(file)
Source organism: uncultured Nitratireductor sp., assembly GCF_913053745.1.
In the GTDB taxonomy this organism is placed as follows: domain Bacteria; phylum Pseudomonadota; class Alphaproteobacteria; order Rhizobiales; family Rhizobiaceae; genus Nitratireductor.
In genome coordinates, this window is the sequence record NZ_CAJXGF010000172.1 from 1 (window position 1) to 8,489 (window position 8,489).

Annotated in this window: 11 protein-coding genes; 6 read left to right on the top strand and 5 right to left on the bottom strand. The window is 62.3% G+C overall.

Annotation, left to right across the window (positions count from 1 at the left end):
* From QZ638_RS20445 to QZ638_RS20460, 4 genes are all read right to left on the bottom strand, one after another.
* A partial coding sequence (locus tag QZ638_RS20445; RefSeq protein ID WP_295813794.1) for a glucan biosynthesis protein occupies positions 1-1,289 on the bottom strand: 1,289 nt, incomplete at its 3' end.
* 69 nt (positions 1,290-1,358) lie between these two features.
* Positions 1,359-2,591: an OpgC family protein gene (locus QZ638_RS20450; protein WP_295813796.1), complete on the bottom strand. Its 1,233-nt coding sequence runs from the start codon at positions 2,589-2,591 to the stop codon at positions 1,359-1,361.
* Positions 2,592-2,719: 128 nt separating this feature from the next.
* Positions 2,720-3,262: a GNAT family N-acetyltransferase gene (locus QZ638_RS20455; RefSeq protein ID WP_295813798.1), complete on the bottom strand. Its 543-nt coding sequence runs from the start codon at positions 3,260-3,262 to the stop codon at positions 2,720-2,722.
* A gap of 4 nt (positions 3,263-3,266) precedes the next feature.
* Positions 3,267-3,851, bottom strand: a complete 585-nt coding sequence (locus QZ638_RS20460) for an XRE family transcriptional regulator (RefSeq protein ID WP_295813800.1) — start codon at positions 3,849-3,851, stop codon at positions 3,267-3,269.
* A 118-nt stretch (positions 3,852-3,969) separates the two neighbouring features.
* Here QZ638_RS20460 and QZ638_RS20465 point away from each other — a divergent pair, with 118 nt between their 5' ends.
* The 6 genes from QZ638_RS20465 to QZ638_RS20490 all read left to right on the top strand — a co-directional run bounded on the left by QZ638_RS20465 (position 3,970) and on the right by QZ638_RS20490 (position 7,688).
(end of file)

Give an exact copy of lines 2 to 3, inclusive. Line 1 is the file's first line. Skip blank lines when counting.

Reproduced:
In the GTDB taxonomy this organism is placed as follows: domain Bacteria; phylum Pseudomonadota; class Alphaproteobacteria; order Rhizobiales; family Rhizobiaceae; genus Nitratireductor.
In genome coordinates, this window is the sequence record NZ_CAJXGF010000172.1 from 1 (window position 1) to 8,489 (window position 8,489).